War of the Rebellion: Serial 100 Page 0838 OPERATIONS IN N. C., S. C., S. GA., AND E. FLA. Chapter LIX.

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HEADQUARTERS,

April 25, 1865.

Lieutenant-General LEE,

Commanding Corps:

GENERAL: General Johnston directs me to say you corps will move to-morrow morning at 10 o'clock on Salisbury, by the road indicated to your engineer officer by Major Johnson.

Respectfully, &c.,

ARCHER ANDERSON,

Assistant Adjutant-General.

NEAR GREENSBOROUGH, N. C., April 25, 1865.

Major-General BUTLER:

General Johnston directs me to inform you that notice has been received from the enemy of the termination of the truce in forty-eight hours, from 11 a. m. yesterday. He desires you will hold your command in readiness to move, and cause the roads leading from Haywood toward Salisbury and Charlotte to be carefully observed.

Respectfully,

ARCHER ANDERSON,

Assistant Adjutant-General.

NEAR GREENSBOROUGH, N. C., April 25, 1865.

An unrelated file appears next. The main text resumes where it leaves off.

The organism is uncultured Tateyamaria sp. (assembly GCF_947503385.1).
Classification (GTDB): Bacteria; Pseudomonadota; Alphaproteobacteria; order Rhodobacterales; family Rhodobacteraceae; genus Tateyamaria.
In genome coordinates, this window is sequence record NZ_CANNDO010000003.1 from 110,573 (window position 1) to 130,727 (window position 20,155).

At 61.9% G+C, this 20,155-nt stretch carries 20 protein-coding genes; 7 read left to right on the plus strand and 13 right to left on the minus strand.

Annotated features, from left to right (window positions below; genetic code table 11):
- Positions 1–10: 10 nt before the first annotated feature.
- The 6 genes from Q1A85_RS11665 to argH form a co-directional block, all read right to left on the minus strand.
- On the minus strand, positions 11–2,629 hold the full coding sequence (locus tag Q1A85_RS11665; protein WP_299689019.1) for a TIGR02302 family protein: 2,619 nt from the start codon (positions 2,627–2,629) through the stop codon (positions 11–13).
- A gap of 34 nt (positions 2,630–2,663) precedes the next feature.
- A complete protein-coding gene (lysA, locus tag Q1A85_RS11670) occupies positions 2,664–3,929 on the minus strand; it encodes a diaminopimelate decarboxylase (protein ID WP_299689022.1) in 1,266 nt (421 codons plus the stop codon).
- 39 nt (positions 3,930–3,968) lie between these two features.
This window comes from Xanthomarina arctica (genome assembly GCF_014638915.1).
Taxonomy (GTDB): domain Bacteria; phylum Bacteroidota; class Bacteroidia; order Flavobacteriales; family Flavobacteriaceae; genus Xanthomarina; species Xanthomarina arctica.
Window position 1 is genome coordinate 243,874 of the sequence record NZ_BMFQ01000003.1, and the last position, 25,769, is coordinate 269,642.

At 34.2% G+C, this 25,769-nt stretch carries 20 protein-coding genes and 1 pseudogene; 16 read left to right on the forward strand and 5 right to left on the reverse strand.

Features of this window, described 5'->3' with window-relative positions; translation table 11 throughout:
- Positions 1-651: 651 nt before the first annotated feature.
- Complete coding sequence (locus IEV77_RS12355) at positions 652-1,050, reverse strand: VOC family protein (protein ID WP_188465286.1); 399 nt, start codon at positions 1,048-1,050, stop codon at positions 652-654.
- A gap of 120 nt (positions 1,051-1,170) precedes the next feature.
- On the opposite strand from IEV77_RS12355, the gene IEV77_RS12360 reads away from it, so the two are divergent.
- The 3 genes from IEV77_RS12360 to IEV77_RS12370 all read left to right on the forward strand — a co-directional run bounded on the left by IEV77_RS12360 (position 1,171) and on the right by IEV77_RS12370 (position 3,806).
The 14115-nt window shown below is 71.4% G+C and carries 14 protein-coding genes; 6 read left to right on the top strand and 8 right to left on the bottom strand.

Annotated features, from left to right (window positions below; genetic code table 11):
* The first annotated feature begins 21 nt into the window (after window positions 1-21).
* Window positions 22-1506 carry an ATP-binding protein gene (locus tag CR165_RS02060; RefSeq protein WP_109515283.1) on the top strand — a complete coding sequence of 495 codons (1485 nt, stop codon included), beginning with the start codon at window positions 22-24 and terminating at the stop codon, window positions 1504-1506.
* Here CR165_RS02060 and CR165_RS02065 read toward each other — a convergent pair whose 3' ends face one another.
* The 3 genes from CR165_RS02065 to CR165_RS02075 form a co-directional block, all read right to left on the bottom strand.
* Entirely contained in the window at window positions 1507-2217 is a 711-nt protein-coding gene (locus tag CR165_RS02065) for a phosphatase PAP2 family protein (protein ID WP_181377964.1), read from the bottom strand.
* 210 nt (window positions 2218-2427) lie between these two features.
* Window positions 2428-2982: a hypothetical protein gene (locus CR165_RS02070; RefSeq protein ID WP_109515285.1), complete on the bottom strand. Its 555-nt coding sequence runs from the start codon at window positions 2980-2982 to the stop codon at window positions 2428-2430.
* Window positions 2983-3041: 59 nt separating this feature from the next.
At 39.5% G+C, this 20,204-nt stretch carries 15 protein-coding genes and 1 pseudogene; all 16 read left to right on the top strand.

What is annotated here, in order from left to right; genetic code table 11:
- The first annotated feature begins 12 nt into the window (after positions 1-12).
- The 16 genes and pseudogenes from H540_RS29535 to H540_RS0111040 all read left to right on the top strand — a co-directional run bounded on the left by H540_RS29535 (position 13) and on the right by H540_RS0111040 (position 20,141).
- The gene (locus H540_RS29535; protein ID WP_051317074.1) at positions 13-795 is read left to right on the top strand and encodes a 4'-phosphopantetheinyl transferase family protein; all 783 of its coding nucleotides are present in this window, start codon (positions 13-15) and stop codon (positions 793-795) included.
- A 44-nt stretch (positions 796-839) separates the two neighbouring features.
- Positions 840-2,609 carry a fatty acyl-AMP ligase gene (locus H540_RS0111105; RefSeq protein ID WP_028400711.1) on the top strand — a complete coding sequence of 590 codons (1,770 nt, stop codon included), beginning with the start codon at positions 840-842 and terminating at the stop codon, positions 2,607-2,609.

Major-General BUTLER:

The truce terminates at 11 o'clock to-morrow morning. Observe enemy's movements closely and conform to them.

J. E. JOHNSTON,

General.

AUGUSTA, April 25, 1865.

Mrs. DAVIS:

MADAM: Herewith I send dispatch just received. I have as yet received no information as to the nature or extent of the negotiations under the turce; therefore cannot conjecture as to the result, but I have little hope of any good. The news from the west is not good. Alabama seems to be completely overrun. The force of the enemy now at Macon is about 8,000, and will probably move against this place at the termination of the truce.

Very respectfully, your obedient servant,

B. D. FRY.

[Inclosure.]

CHARLOTTE, April 20, 1865.

Mrs. JEFFERSON DAVIS:

(Care General Fry.)

We arrived here yesterday evening and may remain a few days longer. Are all well. The President is very well and comfortably provided for. This place occupied by large force and is perfectly secure. A general suspension of hostilities has been agreed on. The negotiations were carried on by Breckinridge, Reagan, and General Johnston,